Emperor %C5%8Cgimachi
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Emperor %C5%8Cgimachi
Emperor Ogimachi2.jpg
Emperor of Japan
ReignOctober 27, 1557 - December 17, 1586
BornMichihito ()
June 18, 1517
DiedFebruary 6, 1593(1593-02-06) (aged 75)
Fukakusa no kita no Misasagi, Kyoto
SpouseMadenok?ji (Fujiwara) Fusako
among others...
Princess Eik?
Prince Masahito
FatherEmperor Go-Nara
MotherMadenok?ji (Fujiwara) Eiko

Emperor ?gimachi ( ?gimachi-tenn?, June 18, 1517 - February 6, 1593) was the 106th Emperor of Japan, according to the traditional order of succession. He reigned from October 27, 1557, to his abdication on December 17, 1586, corresponding to the transition between the Sengoku period and the Azuchi-Momoyama period. His personal name was Michihito ().[1]


?gimachi was the first son of Emperor Go-Nara.

  • Lady-in-waiting: Madenok?ji (Fujiwara) Fusako (? ; d.1580) later Seiko-in (), Madenok?ji Hidefusa's daughter
    • Second daughter: Princess Eik? (1540-1551; ?)
    • Third daughter: (b.1543)
    • Eldest son: Imperial Prince Masahito (?, Masahito-shinn?, 1552-1586), also known as Prince Sanehito and posthumously named Y?kw?in daij?-tenn?. Masahito's eldest son was Imperial Prince Kazuhito (?, Kazuhito-shinn?, 1572-1617) who became Emperor Go-Y?zei.[2] Go-Y?zei elevated the rank of his father, even though his father's untimely death made this impossible in life. In this manner, Go-Y?zei himself could enjoy the polite fiction of being the son of an emperor.
    • Daughter: (1562-1567) (Mother speculated)
  • Lady-in-waiting: Asukai Masatsuna's daughter
    • daughter:  (?; 1549-1569)
    • daughter: Princess Eisho (?; 1563-1571)
  • Lady-in-waiting: Dai-Naishi (), Madenok?ji Katafusa's daughter
    • First Daughter: (1539-1543)

Events of ?gimachi's life

?gimachi became Emperor upon the death of Emperor Go-Nara.

  • 1560 (Eiroku 3, 1st month)gimachi was proclaimed emperor. The ceremonies of coronation were made possible because they were paid for by M?ri Motonari and others.[3]
  • 1560 (Eiroku 3, 5th month): Imagawa Yoshimoto led the armies of the province of Suruga against the Owari; and at the Battle of Okehazama, his forces fought against Oda Nobunaga; but Imagawa's army was vanquished and he was slain. Then Nobunaga took over the province of Owari. Tokugawa Ieyasu took over the province of Mikawa and made himself master of Okazaki Castle.[1]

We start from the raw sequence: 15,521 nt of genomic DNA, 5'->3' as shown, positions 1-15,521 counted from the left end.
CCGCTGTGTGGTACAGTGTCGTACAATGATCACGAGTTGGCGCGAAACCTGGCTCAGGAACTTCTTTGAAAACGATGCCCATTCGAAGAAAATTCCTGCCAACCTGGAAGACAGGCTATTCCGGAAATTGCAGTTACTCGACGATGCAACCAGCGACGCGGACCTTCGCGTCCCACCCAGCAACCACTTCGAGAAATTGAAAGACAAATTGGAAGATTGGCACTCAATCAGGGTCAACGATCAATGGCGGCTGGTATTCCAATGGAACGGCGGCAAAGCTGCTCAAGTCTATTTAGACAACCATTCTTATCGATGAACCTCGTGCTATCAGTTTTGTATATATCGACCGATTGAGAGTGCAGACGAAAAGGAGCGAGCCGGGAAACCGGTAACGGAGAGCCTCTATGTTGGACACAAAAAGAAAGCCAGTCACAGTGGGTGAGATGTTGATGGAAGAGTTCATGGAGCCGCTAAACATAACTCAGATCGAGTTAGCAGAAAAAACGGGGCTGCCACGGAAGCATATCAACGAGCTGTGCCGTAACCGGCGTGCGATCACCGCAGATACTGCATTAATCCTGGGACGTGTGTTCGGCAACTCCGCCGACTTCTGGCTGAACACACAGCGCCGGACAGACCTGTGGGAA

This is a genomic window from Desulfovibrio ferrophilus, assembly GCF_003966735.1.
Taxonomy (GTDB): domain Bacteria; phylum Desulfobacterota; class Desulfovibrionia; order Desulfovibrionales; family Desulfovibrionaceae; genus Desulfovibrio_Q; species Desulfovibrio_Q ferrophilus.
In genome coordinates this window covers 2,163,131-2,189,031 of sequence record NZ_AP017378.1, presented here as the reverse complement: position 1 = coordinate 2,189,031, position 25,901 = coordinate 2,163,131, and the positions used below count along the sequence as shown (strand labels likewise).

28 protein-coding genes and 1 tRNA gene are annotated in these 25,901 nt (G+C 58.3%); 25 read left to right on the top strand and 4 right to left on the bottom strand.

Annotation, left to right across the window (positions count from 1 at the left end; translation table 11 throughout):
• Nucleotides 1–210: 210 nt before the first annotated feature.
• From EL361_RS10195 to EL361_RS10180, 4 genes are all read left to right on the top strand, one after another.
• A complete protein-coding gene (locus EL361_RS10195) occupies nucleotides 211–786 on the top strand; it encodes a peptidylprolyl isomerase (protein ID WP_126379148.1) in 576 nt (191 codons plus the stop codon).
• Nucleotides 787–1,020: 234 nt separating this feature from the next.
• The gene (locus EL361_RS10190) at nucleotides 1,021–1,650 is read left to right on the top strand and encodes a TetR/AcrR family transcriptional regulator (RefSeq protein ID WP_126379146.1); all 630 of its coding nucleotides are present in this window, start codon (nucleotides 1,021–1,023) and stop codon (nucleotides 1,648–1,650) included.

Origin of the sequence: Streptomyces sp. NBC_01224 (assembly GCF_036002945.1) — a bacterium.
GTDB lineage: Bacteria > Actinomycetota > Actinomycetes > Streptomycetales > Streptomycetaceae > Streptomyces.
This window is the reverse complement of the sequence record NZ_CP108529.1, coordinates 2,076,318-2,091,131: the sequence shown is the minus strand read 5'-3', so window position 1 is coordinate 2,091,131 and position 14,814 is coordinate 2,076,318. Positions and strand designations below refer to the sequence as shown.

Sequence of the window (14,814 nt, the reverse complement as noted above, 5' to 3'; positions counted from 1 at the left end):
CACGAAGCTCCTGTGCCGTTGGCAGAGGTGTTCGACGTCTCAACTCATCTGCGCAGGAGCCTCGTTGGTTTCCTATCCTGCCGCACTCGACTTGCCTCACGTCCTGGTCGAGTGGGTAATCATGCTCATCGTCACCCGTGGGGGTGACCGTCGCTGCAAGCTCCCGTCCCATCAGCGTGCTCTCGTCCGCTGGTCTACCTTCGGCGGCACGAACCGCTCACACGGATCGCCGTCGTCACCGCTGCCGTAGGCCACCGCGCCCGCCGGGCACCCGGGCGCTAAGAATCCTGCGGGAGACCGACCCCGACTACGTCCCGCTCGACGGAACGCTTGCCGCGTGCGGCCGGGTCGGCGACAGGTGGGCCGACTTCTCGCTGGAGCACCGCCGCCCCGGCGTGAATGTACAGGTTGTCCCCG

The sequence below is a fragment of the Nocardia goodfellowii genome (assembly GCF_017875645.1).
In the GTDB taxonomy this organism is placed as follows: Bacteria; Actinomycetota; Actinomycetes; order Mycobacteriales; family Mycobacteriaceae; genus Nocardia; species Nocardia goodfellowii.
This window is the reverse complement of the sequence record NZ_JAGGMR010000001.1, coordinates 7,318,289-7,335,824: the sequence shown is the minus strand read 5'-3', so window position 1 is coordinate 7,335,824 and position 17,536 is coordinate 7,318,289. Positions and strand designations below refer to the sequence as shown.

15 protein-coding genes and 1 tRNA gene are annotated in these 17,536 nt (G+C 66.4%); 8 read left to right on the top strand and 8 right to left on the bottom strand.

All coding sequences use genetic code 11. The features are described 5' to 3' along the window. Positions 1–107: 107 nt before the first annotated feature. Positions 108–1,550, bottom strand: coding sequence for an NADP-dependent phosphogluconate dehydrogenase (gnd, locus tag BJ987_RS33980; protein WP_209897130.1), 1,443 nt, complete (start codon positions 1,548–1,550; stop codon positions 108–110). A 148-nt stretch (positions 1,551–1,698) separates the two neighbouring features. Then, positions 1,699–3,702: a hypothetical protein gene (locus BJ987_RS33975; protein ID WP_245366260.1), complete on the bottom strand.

• 1564 (Eiroku 7): Oda Nobunaga completed the conquest of Mino; and he built a new castle at Gifu.[4]
  • 1568 (Eiroku 11, 2nd month): Ashikaga Yoshihide became sh?gun.[5]
  • 1568 (Eiroku 11, 9th month): Sh?gun Yoshihide died from a contagious disease.[5]

The finances of the emperor and his court were greatly strained. The authority of the Imperial Court also began to fall, but this trend reversed after Oda Nobunaga entered Kyoto in a show of allegiance but which also indicated that the Emperor had the Oda clan's support. Frequently using the Emperor as a mediator when fighting enemies, Nobunaga worked to unify the disparate elements to Japan. However, by around 1573, Nobunaga began demanding the Emperor's abdication, but the Emperor refused.

Before political power was transferred to Toyotomi Hideyoshi, in order to take advantage of ?gimachi's authority, the power of the Imperial Family was increased. In this way, Hideyoshi and the Imperial Family entered into a mutually beneficial relationship.

In January of the year Tensh? 14 (1586), the regent had the Golden Tea Room brought to Kyoto Imperial Palace to host the emperor there.[6]

In 1586, Emperor ?gimachi abdicated in favor of his grandson, Imperial Prince Katahito (?), who became the Emperor Go-Y?zei.[7] ?gimachi retired to the Senn?da Palace. On February 6, 1593, he died.

During ?gimachi's reign, with the assistance of Oda Nobunaga and Toyotomi Hideyoshi, the imperial family was able to halt the political, financial, and cultural decline it had been in since the ?nin War, and began a time of recovery.

?gimachi is enshrined with other emperors at the imperial tomb called Fukakusa no kita no misasagi (?) in Fushimi-ku, Kyoto.[8]


Kugy? () is a collective term for the very few most powerful men attached to the court of the Emperor of Japan in pre-Meiji eras. Even during those years in which the court's actual influence outside the palace walls was minimal, the hierarchic organization persisted.

In general, this elite group included only three to four men at a time. These were hereditary courtiers whose experience and background would have brought them to the pinnacle of a life's career. During ?gimachi's reign, this apex of the Daij?-kan included:

Eras of ?gimachi's reign

The years of ?gimachi's reign are more specifically identified by more than one era name or neng?.[1]



See also


  1. ^ a b c Titsingh, I. (1834). Annales des empereurs du Japon, p. 383.
  2. ^ Ponsonby-Fane, Imperial House, p. 424; this Imperial Prince was enshrined in Tsukinowa no misasagi at Senny?-ji.
  3. ^ Titsingh, p. 383; Varley, H. Paul. (1980). Jinn? Sh?t?ki, p. 44; n.b., a distinct act of senso is unrecognized prior to Emperor Tenji; and all sovereigns except Jit?, Y?zei, Go-Toba, and Fushimi have senso and sokui in the same year until the reign of Emperor Go-Murakami.
  4. ^ Titsingh, P. 385.
  5. ^ a b Titsingh, p. 386.
  6. ^ Murase, Miyeko. Turning Point: Oribe and the Arts of Sixteenth-century Japan. p. 7.
  7. ^ Following ?gimachi, no other emperor remained on the throne past the age of 40 until 1817, when Emperor K?kaku abdicated at age 47.
  8. ^ Ponsonby-Fane, Richard. (1959). The Imperial House of Japan, p. 423.
  9. ^ Citation based on ?, retrieved from the Japanese popflock.com resource on July 14, 2007.
  10. ^ "Genealogy". Reichsarchiv (in Japanese). Retrieved 2018.


Regnal titles
Preceded by
Emperor Go-Nara
Emperor of Japan:

Succeeded by
Emperor Go-Y?zei

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